Saturday, July 29, 2006

Confessions of a Teenage "Bum"

[From my submission to the Voice of Olympia]

Sometimes I am struck by the nostalgia I feel for the way that French fries wore themselves into the carpet at the Denny’s in Parkland. I distinctly remember the sickly smell of cheap food, battered and deep fat fried, and how my empty stomach was comforted by the repugnance my nose felt for the slop. Denny’s, noisy and filthy as it was, was my safe haven for the nine months that I was homeless. Whenever I didn’t have a couch to crash on, and when the weather was too miserable to sleep outside, I’d panhandle enough money for a bottomless, gut-burning cup of coffee and stay up all night writing and smoking hand-rolled cigarettes.

I first ran away from home when I was fifteen. I had started using drugs, fighting – sometimes violently – with my parents, and skipping school. As I became more rebellious, my parents became stricter, and our arguments escalated.

One night I finally got fed up, packed a backpack, and climbed out my bedroom window. Things had been particularly ugly at home, and my parents, foreseeing the possibility that I might run away, had taken my shoes. I walked barefoot for several miles to a bonfire party that a friend was throwing in the woods. I got drunk and slept outside. Two days later, a friend in Yelm took me into her home and let me stay for a month and two weeks.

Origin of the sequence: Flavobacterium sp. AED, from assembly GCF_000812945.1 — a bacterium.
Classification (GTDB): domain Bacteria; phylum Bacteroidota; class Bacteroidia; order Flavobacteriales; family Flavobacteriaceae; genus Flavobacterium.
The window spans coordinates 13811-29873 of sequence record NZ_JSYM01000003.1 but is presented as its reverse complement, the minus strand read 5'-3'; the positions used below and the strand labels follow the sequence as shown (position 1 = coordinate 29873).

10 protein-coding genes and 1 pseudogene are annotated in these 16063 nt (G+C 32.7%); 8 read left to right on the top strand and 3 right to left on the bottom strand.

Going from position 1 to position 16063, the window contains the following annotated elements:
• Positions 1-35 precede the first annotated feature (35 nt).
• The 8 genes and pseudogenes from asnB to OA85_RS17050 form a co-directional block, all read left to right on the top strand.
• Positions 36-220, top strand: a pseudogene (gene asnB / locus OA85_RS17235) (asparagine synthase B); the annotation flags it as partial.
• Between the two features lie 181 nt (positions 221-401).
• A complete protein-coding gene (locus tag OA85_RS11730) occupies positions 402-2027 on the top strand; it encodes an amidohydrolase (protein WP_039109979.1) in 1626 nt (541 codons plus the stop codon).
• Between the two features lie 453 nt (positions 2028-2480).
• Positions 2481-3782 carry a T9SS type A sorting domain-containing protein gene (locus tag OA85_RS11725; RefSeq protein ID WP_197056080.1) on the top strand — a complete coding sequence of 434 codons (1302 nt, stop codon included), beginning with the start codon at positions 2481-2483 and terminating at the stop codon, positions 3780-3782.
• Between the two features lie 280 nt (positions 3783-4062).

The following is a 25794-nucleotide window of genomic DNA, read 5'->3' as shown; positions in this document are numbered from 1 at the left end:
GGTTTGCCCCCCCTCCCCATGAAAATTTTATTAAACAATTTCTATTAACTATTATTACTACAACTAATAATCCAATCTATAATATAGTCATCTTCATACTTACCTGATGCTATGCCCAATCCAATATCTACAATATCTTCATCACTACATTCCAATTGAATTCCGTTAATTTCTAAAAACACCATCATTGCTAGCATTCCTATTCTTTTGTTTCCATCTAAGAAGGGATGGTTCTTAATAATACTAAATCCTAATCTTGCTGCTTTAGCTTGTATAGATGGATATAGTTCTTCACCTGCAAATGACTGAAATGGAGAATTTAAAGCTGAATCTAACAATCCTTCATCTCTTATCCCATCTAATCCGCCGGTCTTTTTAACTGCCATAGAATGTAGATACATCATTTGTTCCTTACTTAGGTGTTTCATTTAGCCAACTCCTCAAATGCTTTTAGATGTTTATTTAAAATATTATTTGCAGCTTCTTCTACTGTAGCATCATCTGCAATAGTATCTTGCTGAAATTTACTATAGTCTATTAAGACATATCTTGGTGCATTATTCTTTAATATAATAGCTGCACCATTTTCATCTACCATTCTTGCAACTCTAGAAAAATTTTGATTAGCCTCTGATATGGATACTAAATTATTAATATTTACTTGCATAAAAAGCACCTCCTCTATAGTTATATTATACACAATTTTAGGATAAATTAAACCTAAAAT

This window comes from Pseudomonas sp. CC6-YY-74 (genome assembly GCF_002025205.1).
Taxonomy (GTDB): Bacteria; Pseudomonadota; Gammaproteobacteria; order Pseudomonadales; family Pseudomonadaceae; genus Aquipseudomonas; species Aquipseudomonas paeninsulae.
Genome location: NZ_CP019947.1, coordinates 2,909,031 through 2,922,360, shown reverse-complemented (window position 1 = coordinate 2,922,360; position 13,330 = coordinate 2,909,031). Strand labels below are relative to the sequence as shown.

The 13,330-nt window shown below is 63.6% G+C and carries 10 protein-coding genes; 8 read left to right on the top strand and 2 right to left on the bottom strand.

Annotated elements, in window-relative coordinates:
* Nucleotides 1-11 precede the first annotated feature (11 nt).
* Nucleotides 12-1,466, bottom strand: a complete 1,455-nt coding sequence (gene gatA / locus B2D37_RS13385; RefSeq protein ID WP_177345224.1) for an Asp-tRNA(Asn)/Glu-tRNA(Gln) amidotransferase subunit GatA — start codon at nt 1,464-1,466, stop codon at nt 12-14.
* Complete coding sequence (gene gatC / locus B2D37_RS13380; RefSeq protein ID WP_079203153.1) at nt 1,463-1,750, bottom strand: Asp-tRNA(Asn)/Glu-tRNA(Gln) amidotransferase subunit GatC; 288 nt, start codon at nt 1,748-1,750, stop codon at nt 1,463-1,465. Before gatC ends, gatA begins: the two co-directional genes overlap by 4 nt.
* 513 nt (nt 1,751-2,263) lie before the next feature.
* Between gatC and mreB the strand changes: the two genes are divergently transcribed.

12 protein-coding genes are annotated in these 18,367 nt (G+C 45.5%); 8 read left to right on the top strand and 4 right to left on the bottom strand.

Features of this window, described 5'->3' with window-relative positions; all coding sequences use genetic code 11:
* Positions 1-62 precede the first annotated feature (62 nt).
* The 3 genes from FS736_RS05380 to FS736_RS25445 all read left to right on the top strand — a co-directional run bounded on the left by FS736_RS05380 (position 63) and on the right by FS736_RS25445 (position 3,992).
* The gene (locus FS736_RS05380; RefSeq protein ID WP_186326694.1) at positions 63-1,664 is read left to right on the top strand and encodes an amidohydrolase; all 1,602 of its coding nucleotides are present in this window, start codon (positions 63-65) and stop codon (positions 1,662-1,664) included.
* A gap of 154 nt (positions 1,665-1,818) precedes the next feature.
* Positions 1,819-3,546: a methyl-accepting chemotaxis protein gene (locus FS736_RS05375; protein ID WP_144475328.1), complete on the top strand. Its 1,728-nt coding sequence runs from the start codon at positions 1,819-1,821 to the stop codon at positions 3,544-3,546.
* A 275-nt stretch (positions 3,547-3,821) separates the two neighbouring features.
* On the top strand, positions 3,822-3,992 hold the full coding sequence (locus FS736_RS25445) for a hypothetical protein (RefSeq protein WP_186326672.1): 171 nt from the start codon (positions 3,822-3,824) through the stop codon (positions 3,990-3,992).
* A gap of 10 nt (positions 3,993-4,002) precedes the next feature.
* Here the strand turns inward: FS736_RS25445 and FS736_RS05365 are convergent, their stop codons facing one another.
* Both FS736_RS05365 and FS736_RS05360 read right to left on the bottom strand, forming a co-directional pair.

My parents tracked me down, took me to court, and had me placed on the “Youth-At-Risk” program. The judge ordered me to return home, obey a curfew, speak respectfully to adults, keep my grades up in school, avoid certain friends… The list of rules was lengthy, and failure to obey would result in being charged with “contempt of court”, a misdemeanor.

As my term in the “Youth-At-Risk” program came to an end, my parents motioned the court to renew my participation. I had already racked up two counts of contempt for breaking the rules, and the tension between my parents and I had grown thick. I decided that I would not tolerate living at home any longer. I packed a small backpack and a gym bag, snuck out my window again, and hitchhiked to Tacoma.

I was aware that I couldn’t go back after leaving. I was still court ordered to remain at home, and if I had returned my parents would have reported me to the police.

At first I was overwhelmed by the sense of finality, and loneliness. My safety net had fallen away and I felt as though I was suspended mid-air, grasping tightly to a thin line of fraying yarn that prevented me from falling. Anxiety pushed stiffly outward from within my chest, hampering the flow of air into my lungs. I was on my own, and the noisy, sinister world and an uncertain future loomed overhead, shrouded in the cold Pacific rain.

I learned to panhandle pretty quickly. I panhandled for food, for cigarettes, and for pot. Panhandling is a lot like hitchhiking. You have to be in the right spot. You have to look un-intimidating. Occasionally someone will screech their tires driving past or throw something at you while you are trying to thumb a ride. Sometimes people will make rude remarks or spit at you when you try to spange money for lunch. At least with hitchhiking there is a sense of adventure. Panhandling was just humiliating.